AUA2023 BEST POSTERS Biopsy Assessment of Oncologic Control 3 Years Following Primary Partial Gland Cryoablation
By: Herbert Lepor, MD, NYU Grossman School of Medicine, New York, New York; Eli Rapoport, MD, NYU Grossman School of Medicine, New York, New York; Hunter Hernandez, BS, NYU Grossman School of Medicine, New York, New York; Rozalba Gogaj, MD, MPH, NYU Grossman School of Medicine, New York, New York; James S. Wysock, MD, NYU Grossman School of Medicine, New York, New York | Posted on: 30 Aug 2023
Prostate cancer is one of the most common cancers in men in the United States, as well as a leading source of morbidity and mortality.1 With the advent of MRI and targeted biopsy, it has become feasible to identify patients with clinically significant prostate cancer who are candidates for image-guided partial gland ablation. Partial gland ablation aims to achieve adequate cancer control while avoiding many of the adverse functional outcomes commonly associated with whole-gland treatment of prostate cancer, such as erectile dysfunction and urinary incontinence.2 Although partial gland ablation has become an increasingly accepted practice in recent years, there is no consensus on protocols for monitoring oncologic outcomes after ablation and no agreed-upon indications for postablation biopsy.
There are many available energy sources for partial gland ablation; our institution primarily uses cryoablation since it has been shown to reliably achieve confluence of energy in the ablated zone.3 Oncologic outcomes after partial gland cryoablation are poorly defined, with existing studies limited to single-center retrospective cohorts where patients underwent postcryoablation surveillance without rigorous disease monitoring/biopsy protocols.4-7 Since March 2017, men undergoing primary prostate gland cryoablation at our large urban medical center have been enrolled in a prospective outcomes registry with a protocol mandating uniform timing of oncological monitoring with PSA, multiparametric MRI (mpMRI), and biopsy. Initially, we required all men to undergo PSA testing at 3 and 6 months following cryoablation and every 6 months subsequently, mpMRI at 6 months, 3.5 years, and 5 years following cryoablation, and prostate biopsy at 6 months, 2 years, and 5 years following cryoablation. Additionally, men with suspicion for recurrence were required to undergo mpMRI and biopsy outside the mandated schedule at provider discretion. After an analysis of our outcomes in 2020 which showed very low rates of recurrence of clinically significant prostate cancer within the first 6 months after cryoablation, we stopped requiring biopsy at 6 months postcryoablation.3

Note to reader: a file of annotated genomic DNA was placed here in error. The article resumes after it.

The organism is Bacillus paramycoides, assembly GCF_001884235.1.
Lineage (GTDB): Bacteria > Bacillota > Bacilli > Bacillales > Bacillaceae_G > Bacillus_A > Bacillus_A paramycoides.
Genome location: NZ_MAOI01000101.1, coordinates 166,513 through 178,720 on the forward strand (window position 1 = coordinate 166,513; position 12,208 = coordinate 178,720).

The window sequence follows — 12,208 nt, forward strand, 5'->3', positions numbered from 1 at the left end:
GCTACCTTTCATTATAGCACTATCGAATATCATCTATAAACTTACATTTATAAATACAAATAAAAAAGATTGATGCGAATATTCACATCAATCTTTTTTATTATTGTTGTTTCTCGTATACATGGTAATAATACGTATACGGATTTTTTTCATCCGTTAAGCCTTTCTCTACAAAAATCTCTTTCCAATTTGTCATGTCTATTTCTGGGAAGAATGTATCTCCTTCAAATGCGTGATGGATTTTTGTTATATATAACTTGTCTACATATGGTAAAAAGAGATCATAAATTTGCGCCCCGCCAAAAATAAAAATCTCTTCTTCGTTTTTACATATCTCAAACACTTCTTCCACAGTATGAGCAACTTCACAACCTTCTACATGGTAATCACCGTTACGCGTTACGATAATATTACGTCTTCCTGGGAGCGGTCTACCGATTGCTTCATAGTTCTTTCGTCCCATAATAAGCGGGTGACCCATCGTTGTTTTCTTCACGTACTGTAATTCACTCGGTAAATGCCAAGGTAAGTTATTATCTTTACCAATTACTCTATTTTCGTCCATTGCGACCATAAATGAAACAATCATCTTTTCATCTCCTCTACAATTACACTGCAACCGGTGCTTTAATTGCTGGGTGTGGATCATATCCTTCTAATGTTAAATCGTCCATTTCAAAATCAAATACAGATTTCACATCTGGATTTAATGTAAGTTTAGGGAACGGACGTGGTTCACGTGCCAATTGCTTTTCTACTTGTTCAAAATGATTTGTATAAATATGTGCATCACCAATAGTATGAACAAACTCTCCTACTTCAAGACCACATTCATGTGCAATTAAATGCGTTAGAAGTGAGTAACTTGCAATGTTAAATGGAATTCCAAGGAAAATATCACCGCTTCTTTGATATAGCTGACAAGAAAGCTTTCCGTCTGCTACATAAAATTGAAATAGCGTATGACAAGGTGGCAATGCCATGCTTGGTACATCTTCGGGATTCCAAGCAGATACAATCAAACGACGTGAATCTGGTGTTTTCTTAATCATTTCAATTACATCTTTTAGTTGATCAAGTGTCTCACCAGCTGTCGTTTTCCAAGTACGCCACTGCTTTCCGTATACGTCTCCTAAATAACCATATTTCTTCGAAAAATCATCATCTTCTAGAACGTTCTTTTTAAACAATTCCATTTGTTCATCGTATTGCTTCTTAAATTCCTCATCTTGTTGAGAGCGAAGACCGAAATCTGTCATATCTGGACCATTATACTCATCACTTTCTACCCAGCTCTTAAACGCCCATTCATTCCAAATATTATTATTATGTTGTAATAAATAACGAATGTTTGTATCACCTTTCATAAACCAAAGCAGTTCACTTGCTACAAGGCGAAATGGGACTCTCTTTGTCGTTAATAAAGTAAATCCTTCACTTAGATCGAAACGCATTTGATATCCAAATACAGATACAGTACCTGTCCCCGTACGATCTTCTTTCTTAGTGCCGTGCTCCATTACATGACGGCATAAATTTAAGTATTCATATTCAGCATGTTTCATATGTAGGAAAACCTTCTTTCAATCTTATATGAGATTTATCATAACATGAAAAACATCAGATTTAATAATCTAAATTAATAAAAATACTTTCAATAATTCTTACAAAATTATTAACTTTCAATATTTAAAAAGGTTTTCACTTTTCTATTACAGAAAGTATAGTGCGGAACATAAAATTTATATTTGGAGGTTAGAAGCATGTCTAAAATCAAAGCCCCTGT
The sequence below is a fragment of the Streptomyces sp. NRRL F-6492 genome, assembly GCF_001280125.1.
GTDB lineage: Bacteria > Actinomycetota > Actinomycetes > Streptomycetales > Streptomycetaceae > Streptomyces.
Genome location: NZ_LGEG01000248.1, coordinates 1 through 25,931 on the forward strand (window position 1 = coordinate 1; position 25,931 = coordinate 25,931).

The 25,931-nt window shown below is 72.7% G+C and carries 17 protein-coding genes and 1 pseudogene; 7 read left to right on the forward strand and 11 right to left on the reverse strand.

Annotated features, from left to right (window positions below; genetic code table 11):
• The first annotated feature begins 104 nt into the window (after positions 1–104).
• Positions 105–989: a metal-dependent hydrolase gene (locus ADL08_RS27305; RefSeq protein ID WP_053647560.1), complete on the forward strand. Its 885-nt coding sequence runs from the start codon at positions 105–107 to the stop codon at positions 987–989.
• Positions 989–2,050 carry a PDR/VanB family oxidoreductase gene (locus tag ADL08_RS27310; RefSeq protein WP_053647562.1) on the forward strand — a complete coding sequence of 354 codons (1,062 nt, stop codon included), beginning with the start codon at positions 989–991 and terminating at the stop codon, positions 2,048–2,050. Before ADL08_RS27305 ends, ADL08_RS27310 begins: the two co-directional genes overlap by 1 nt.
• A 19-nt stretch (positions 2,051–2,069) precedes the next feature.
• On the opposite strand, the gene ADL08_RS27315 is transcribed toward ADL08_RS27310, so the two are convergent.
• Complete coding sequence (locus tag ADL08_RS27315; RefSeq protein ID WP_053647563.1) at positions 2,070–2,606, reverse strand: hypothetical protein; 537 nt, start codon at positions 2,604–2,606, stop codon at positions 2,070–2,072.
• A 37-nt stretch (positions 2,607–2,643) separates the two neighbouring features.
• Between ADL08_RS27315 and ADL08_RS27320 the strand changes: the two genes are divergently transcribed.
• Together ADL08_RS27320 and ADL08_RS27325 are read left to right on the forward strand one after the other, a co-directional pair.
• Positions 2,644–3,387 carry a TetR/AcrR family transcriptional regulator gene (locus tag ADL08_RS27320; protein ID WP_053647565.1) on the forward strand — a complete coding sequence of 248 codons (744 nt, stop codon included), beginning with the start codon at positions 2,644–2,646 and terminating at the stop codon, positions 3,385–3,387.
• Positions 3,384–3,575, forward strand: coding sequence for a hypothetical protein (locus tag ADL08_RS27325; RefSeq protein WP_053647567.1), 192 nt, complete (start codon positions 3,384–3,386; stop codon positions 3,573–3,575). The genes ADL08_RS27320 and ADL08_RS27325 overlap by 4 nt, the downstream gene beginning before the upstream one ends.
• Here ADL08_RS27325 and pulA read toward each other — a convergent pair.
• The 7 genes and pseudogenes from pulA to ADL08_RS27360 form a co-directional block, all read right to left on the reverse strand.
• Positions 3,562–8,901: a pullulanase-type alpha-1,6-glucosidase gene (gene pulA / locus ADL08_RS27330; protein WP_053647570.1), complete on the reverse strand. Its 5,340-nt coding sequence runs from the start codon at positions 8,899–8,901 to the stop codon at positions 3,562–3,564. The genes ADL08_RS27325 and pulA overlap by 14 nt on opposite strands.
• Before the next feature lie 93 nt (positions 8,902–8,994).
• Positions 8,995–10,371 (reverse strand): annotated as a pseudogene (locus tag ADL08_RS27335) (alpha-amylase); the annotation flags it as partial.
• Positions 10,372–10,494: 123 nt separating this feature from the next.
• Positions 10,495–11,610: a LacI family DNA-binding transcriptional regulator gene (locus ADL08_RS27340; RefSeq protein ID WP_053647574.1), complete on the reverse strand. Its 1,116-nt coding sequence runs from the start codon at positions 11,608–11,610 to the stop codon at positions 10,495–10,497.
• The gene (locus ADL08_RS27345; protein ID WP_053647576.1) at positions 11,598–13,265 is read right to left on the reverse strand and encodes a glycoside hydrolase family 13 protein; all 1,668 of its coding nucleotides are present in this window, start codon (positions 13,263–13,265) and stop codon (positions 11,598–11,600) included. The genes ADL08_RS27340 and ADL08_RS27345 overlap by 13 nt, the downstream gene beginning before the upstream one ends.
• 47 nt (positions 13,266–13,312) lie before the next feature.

Given that oncologic outcomes following prostate gland ablation are dependent on baseline characteristics of disease, the present study was limited to men with a Prostate Imaging Reporting & Data System 2-5 lesion concordant with unilateral intermediate risk disease (Gleason Grade Group [GGG] 2 or 3). Those with contralateral GGG >1 or any distal apical disease or gross extraprostatic extension on mpMRI were excluded from the study. Additionally, only those with at least 24 months of follow-up data were included for analysis. Recurrence of clinically significant prostate cancer was defined as GGG >1 disease on biopsy and was assessed separately for in-field, out-of-field, and overall recurrences. Failure of treatment was defined as receipt of whole-gland salvage treatment, metastatic prostate cancer, or prostate cancer mortality. Patients who underwent biopsy between 18 and 36 months postcryoablation were adherent to the surveillance protocol, as were those who recurred prior to eligibility for biopsy 2 years postcryoablation. Patients who had not undergone biopsy by 36 months postcryoablation were considered nonadherent with the surveillance protocol. Since patients could only be determined to recur in the present study through biopsy, the exact moment of recurrence was not possible to define, such that our survival data were treated as interval-censored in our analyses (with the exception of receipt of whole-gland salvage treatment and death of prostate cancer–related causes, which were not interval-censored). Nonparametric maximum likelihood estimators were calculated to model freedom from recurrence of clinically significant prostate cancer in-field, out-of-field, and overall, as well as freedom from failure of treatment. Ninety-five percent confidence intervals for these estimators at 36 months postcryoablation were estimated using 1,000 bootstrap replications. Analyses were conducted using R and package interval (version 1.1-0.8).